You might know the polka hit, "In Heaven, There is No Beer" (thank you, Dr. Demento.) But you might not know the equivalent from Smetana's "The Bartered Bride," which translates to "It's beer, it certainly is a gift from heaven." ("To pivečko, to věru je nebeský dar.") There is actually a bit of a debate going on in this scene. The assertion that beer is a gift from heaven is countered by someone who insists that love is superior. Eventually someone adds that money tops both. Perhaps they anticipated 21st century America.
Translation: (scroll way down) 
Synopsis: The men of the village join in a rousing drinking song ("To beer!"), while Jeník and Kecal argue the merits, respectively, of love and money over beer. The women enter, and the whole group joins in dancing a furiant. Away from the jollity the nervous Vašek muses over his forthcoming marriage in a stuttering song ("My-my-my mother said to me"). Mařenka appears, and guesses immediately who he is, but does not reveal her own identity. Pretending to be someone else, she paints a picture of "Mařenka" as a treacherous deceiver. Vašek is easily fooled, and when Mařenka, in her false guise, pretends to woo him ("I know of a maiden fair"), he falls for her charms and swears to give Mařenka up.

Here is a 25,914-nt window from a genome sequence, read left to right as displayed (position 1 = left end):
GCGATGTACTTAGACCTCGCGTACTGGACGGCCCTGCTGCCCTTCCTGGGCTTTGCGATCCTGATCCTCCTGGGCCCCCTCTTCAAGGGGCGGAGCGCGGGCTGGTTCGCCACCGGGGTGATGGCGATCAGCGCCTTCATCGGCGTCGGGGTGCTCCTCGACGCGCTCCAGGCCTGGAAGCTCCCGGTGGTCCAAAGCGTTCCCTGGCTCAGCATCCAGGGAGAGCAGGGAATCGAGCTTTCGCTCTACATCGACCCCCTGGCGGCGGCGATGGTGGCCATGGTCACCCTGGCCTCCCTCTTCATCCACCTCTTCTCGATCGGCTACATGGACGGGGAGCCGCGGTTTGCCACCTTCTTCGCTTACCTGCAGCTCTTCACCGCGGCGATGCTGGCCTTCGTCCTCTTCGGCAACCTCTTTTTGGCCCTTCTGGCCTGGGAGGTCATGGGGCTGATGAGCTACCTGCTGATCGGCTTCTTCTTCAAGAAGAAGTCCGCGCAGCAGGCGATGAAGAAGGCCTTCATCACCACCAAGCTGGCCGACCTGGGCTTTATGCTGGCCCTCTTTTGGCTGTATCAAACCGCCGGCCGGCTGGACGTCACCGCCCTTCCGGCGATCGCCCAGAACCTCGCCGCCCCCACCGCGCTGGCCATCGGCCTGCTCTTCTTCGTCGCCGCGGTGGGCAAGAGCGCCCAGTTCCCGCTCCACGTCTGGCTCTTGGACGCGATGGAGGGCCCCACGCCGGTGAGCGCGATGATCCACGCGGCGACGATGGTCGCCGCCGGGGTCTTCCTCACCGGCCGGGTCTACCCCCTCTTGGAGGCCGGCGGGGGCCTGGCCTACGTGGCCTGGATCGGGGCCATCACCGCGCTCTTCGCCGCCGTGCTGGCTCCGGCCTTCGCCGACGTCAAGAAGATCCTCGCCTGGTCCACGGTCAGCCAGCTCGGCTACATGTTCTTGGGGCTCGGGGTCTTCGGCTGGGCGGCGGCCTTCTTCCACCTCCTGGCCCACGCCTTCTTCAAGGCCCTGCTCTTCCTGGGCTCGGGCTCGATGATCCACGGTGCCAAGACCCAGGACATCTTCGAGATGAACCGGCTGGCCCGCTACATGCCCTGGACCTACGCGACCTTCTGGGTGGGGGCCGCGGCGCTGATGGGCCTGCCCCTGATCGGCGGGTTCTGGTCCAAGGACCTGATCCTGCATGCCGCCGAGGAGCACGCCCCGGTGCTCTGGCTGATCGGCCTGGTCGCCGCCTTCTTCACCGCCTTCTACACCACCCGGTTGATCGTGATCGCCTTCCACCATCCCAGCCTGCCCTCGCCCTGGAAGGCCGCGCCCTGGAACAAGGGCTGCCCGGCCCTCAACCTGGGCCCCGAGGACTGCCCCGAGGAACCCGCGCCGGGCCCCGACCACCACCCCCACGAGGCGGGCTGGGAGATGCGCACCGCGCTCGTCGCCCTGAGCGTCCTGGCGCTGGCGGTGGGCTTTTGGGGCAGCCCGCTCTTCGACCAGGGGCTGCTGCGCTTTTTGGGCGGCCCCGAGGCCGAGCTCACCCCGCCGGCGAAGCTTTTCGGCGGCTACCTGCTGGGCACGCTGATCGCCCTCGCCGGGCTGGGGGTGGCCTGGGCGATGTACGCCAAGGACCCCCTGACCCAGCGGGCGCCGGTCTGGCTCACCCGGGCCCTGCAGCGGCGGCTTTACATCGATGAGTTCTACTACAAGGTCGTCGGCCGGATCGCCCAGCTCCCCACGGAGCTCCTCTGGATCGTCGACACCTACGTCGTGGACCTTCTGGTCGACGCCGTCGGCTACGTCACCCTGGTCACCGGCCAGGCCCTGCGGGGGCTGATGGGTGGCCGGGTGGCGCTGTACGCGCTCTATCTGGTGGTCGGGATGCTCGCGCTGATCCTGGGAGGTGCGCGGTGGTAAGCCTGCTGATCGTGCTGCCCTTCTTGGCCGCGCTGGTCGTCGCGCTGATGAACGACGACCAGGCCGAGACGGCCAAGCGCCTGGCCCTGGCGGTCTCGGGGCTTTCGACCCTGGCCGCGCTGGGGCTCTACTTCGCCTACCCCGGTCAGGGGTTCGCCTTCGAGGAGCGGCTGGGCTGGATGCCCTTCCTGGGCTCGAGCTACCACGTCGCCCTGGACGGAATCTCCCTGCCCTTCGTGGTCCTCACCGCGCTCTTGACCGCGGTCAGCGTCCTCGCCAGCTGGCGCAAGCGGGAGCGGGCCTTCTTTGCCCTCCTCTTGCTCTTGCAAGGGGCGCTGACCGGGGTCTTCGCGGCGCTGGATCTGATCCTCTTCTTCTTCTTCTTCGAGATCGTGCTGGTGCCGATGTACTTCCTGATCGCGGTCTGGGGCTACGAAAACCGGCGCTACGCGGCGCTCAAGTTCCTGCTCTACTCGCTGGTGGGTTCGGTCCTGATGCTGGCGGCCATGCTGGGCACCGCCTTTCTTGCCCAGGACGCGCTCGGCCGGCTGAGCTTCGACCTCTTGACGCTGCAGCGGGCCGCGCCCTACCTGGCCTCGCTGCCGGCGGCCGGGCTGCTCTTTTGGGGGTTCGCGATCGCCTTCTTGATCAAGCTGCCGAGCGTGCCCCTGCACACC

National Theatre Prague, 1981. Jeník: Peter Dvorský Marenka: Gabriela Beňačková Kecal: Richard Novák Krušina: Jindřich Jindrák Háta: Marie Mrázová Mícha: Jaroslav Horáček Ludmila: Marie Veselá Vašek: Miroslav Kopp Esmeralda: Jana Jonášová Pricipál: Alfréd Hampel Indián: Karel Hanuš.

"In Heaven There is No Beer" (Polka!) 

And yet more bellowing praise for demon rum in "Martha," by Flotow," as sung by the German bass, Josef Greindl. Wait---Greindl's bio shows that he was a Nazi. Gad. never mind. Okay, here is the duly vaunted Alexander Kipnis instead. Ukrainian-born U.S. citizen. If you are noticing that these various drinking songs are similarly carousing, rousing, rollicking, you are a very incisive opera appraiser! "Lasst mich euch fragen" (Porterlied).